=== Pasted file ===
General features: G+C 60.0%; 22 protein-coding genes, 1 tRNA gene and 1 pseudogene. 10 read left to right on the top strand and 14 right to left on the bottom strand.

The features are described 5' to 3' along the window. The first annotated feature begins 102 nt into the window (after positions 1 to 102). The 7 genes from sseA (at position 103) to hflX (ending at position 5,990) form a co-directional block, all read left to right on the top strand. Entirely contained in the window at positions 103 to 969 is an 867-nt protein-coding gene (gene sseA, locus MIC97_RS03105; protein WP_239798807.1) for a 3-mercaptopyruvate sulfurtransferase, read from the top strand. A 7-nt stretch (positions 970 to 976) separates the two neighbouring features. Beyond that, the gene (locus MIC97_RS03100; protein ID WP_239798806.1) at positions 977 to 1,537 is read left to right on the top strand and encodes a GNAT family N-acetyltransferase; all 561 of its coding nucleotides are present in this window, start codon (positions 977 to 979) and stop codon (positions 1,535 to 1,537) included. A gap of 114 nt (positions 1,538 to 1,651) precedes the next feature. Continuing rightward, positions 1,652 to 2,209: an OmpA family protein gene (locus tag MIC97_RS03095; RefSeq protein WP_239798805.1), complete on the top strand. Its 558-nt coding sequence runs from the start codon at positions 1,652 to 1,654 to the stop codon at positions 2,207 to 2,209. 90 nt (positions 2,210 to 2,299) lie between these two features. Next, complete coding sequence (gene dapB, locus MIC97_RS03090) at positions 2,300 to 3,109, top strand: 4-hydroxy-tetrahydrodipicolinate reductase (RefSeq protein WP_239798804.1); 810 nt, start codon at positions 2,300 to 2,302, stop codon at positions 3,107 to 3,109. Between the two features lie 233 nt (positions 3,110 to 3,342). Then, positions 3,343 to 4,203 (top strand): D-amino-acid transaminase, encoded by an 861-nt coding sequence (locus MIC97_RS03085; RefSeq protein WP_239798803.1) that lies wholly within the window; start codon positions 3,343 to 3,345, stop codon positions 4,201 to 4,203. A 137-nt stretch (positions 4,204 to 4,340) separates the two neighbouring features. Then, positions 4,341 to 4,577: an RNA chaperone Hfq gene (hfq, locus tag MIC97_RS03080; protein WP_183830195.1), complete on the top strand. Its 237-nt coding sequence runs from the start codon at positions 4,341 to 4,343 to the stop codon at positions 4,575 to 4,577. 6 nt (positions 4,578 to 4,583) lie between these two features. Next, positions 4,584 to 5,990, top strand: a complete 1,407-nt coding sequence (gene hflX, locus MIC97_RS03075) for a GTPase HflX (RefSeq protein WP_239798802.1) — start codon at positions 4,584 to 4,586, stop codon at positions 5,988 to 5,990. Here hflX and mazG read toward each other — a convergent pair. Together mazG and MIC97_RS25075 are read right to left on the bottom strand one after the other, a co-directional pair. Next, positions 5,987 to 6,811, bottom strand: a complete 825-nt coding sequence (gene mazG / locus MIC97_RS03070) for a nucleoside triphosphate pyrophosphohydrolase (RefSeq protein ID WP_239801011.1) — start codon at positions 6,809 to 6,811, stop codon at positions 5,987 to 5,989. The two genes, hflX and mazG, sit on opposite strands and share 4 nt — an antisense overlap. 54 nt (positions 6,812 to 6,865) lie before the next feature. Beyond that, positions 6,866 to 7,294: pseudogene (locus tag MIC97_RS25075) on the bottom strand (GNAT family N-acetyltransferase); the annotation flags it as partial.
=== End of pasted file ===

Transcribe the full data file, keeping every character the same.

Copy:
General features: G+C 60.0%; 22 protein-coding genes, 1 tRNA gene and 1 pseudogene. 10 read left to right on the top strand and 14 right to left on the bottom strand.

The features are described 5' to 3' along the window. The first annotated feature begins 102 nt into the window (after positions 1 to 102). The 7 genes from sseA (at position 103) to hflX (ending at position 5,990) form a co-directional block, all read left to right on the top strand. Entirely contained in the window at positions 103 to 969 is an 867-nt protein-coding gene (gene sseA, locus MIC97_RS03105; protein WP_239798807.1) for a 3-mercaptopyruvate sulfurtransferase, read from the top strand. A 7-nt stretch (positions 970 to 976) separates the two neighbouring features. Beyond that, the gene (locus MIC97_RS03100; protein ID WP_239798806.1) at positions 977 to 1,537 is read left to right on the top strand and encodes a GNAT family N-acetyltransferase; all 561 of its coding nucleotides are present in this window, start codon (positions 977 to 979) and stop codon (positions 1,535 to 1,537) included. A gap of 114 nt (positions 1,538 to 1,651) precedes the next feature. Continuing rightward, positions 1,652 to 2,209: an OmpA family protein gene (locus tag MIC97_RS03095; RefSeq protein WP_239798805.1), complete on the top strand. Its 558-nt coding sequence runs from the start codon at positions 1,652 to 1,654 to the stop codon at positions 2,207 to 2,209. 90 nt (positions 2,210 to 2,299) lie between these two features. Next, complete coding sequence (gene dapB, locus MIC97_RS03090) at positions 2,300 to 3,109, top strand: 4-hydroxy-tetrahydrodipicolinate reductase (RefSeq protein WP_239798804.1); 810 nt, start codon at positions 2,300 to 2,302, stop codon at positions 3,107 to 3,109. Between the two features lie 233 nt (positions 3,110 to 3,342). Then, positions 3,343 to 4,203 (top strand): D-amino-acid transaminase, encoded by an 861-nt coding sequence (locus MIC97_RS03085; RefSeq protein WP_239798803.1) that lies wholly within the window; start codon positions 3,343 to 3,345, stop codon positions 4,201 to 4,203. A 137-nt stretch (positions 4,204 to 4,340) separates the two neighbouring features. Then, positions 4,341 to 4,577: an RNA chaperone Hfq gene (hfq, locus tag MIC97_RS03080; protein WP_183830195.1), complete on the top strand. Its 237-nt coding sequence runs from the start codon at positions 4,341 to 4,343 to the stop codon at positions 4,575 to 4,577. 6 nt (positions 4,578 to 4,583) lie between these two features. Next, positions 4,584 to 5,990, top strand: a complete 1,407-nt coding sequence (gene hflX, locus MIC97_RS03075) for a GTPase HflX (RefSeq protein WP_239798802.1) — start codon at positions 4,584 to 4,586, stop codon at positions 5,988 to 5,990. Here hflX and mazG read toward each other — a convergent pair. Together mazG and MIC97_RS25075 are read right to left on the bottom strand one after the other, a co-directional pair. Next, positions 5,987 to 6,811, bottom strand: a complete 825-nt coding sequence (gene mazG / locus MIC97_RS03070) for a nucleoside triphosphate pyrophosphohydrolase (RefSeq protein ID WP_239801011.1) — start codon at positions 6,809 to 6,811, stop codon at positions 5,987 to 5,989. The two genes, hflX and mazG, sit on opposite strands and share 4 nt — an antisense overlap. 54 nt (positions 6,812 to 6,865) lie before the next feature. Beyond that, positions 6,866 to 7,294: pseudogene (locus tag MIC97_RS25075) on the bottom strand (GNAT family N-acetyltransferase); the annotation flags it as partial.